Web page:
We’re doing up our new place now, and it’s been a great experience. We loved being able to design everything around our own needs. We’re home all the time now, and I spend all my money on furniture and homeware. I love West Elm, and Restoration Hardware and Crate & Barrel. Great stuff, good quality and at reasonable prices. I wish we had more of that in Singapore.
And while we’re on the home front, tell me, honestly, what’s it like working with your husband?
It is great.
(Jia says this with the world’s widest grin on her face so you know I believe it)
Of course there’s a down side but I’d say the pros far outweigh the cons. You spend most of your adult life at work, and most couples have no clue what the other person is like outside of their home, I get to see that and I get to work with it too. Knowing that I know my husband from all facets – personally and professionally, is an amazing thing. Having a 360 view of each other helps our relationship.
Our business also means we have a shared vision for life. We know where we want our life to go together, and we never run out of things to talk about. It’s incredible synergy. It’s hard to explain.
Of course there are difficulties – like learning to leave work at work – but which relationship doesn’t? Sometimes, we want to pull each others’ hair out, but that’s normal. Sometimes, he wants to talk about work after work, but that’s normal – he’s Italian, he doesn’t compartmentalize as well as I do.
The best part about being business partners and life partners? We’re extremely complimentary characters. Fede is the visionary, the ideas guy, he always has the big picture, whereas I’m the executor, I pay attention to the details and I see them through. It’s an arrangement that works really well for us.
Care to share one piece of advice for would-be entrepreneurs? (I have a feeling I already know what this is)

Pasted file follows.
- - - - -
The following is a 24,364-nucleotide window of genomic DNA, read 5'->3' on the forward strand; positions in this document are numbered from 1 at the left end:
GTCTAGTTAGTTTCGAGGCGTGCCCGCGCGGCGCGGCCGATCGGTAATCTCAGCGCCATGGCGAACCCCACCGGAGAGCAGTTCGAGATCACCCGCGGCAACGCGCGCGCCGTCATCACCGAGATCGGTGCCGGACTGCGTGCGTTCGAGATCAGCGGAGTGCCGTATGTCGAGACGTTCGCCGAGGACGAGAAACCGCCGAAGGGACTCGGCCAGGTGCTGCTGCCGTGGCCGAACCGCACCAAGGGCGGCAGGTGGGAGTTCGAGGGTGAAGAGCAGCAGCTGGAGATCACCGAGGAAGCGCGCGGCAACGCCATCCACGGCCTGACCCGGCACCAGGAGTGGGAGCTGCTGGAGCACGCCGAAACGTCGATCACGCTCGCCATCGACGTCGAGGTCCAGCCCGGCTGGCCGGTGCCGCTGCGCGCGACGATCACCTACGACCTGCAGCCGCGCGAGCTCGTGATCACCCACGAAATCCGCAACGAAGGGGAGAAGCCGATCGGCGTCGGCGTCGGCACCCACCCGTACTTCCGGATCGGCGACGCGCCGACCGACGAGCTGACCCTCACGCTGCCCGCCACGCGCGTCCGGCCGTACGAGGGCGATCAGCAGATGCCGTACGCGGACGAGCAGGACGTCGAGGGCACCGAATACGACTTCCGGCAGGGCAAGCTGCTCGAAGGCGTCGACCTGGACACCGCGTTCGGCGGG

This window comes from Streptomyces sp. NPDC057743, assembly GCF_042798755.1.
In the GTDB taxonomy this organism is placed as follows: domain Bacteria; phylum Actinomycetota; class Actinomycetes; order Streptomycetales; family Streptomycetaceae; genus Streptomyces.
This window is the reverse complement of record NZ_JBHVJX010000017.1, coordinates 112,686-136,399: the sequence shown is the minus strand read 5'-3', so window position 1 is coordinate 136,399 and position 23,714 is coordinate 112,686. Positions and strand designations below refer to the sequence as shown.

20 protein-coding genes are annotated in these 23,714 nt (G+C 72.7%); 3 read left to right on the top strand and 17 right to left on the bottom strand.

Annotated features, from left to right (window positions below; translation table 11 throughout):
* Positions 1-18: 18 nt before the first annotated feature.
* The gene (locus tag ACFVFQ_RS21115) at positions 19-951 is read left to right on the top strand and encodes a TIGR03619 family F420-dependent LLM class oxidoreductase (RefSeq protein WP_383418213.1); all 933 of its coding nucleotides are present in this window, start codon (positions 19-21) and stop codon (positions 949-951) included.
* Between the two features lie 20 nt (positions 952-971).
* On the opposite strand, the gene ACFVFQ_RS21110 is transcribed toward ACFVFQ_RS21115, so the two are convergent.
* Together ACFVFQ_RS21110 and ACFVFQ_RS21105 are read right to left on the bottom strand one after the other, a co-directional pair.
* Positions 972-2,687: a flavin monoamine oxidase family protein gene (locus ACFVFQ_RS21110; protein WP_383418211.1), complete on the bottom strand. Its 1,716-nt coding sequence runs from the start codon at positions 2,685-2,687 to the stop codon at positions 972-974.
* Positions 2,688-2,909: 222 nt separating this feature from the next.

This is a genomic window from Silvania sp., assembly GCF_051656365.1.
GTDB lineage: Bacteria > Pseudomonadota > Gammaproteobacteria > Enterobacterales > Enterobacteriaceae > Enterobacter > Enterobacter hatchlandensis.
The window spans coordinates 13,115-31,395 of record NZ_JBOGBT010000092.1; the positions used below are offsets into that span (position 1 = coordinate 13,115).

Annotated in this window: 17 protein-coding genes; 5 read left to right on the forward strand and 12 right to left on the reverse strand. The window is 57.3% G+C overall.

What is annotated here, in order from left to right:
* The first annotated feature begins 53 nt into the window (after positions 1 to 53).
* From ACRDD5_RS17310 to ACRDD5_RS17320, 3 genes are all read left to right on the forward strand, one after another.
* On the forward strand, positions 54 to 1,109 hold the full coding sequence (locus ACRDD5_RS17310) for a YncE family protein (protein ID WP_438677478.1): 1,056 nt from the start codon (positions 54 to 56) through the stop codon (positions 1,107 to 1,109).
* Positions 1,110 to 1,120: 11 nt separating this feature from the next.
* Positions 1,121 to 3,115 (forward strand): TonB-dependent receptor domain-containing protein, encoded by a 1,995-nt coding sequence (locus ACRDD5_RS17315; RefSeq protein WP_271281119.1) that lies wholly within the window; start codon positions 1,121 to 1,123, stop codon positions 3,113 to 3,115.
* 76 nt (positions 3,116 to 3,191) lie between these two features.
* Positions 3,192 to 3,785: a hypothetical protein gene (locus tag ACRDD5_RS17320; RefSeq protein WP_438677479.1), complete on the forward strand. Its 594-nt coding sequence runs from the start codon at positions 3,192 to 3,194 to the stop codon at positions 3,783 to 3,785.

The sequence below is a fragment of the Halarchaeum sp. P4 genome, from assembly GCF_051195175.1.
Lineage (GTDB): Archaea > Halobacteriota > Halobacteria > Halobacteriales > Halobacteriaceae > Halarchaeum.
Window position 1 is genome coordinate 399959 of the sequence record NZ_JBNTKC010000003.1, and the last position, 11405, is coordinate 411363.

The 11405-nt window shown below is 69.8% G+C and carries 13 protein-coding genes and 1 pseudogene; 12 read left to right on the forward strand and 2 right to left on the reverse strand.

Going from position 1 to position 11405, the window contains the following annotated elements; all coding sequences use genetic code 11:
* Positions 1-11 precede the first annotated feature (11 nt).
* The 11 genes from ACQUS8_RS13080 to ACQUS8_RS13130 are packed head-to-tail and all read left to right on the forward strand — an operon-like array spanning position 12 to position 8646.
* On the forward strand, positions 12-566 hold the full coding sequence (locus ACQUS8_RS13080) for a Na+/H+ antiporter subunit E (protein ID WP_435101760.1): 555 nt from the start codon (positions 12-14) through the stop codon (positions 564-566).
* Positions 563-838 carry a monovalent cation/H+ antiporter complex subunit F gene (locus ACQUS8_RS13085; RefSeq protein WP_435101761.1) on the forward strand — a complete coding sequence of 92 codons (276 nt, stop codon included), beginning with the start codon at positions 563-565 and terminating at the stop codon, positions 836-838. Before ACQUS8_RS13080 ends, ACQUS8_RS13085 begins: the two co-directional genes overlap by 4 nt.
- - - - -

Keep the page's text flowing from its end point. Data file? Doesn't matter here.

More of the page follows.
Either get the legalese right, or make sure you have a lot of lawyers for friends (AT: I’m covered on that angle then if I ever decide to branch out on my own.) It’s really easy, especially among friends, to take the relationship for granted because there’s already that level of trust, but if you’re going into a business together, make sure you’re protected, and make sure the other party is covered too.
Best places to travel to and some tips – since you’re in the business.
Fede loves Europe, which makes sense since he’s from there. Whereas I like to go where there’s sun and sea, we’re talking Miami, Bali, Cape Town (South Africa) – someone recently listed the most beautiful space and we can’t wait to check it out.
We try to stay in an apartment wherever we are – it’s more comfortable, spacious and you immediately feel like a local rather than a gauche tourist (speaking of which you should read Jia’s guide on How Not To Be a Tourist in New York). It’s the best way to experience a place.
AT: No concierge service means knowing how to get around on your own, sort of forces you to figure things out and that’s when you discover the best things a city has to offer.
You'll find all of the fabulous properties featured in this post, and much, much more on Roomorama.com. Happy travels my friends!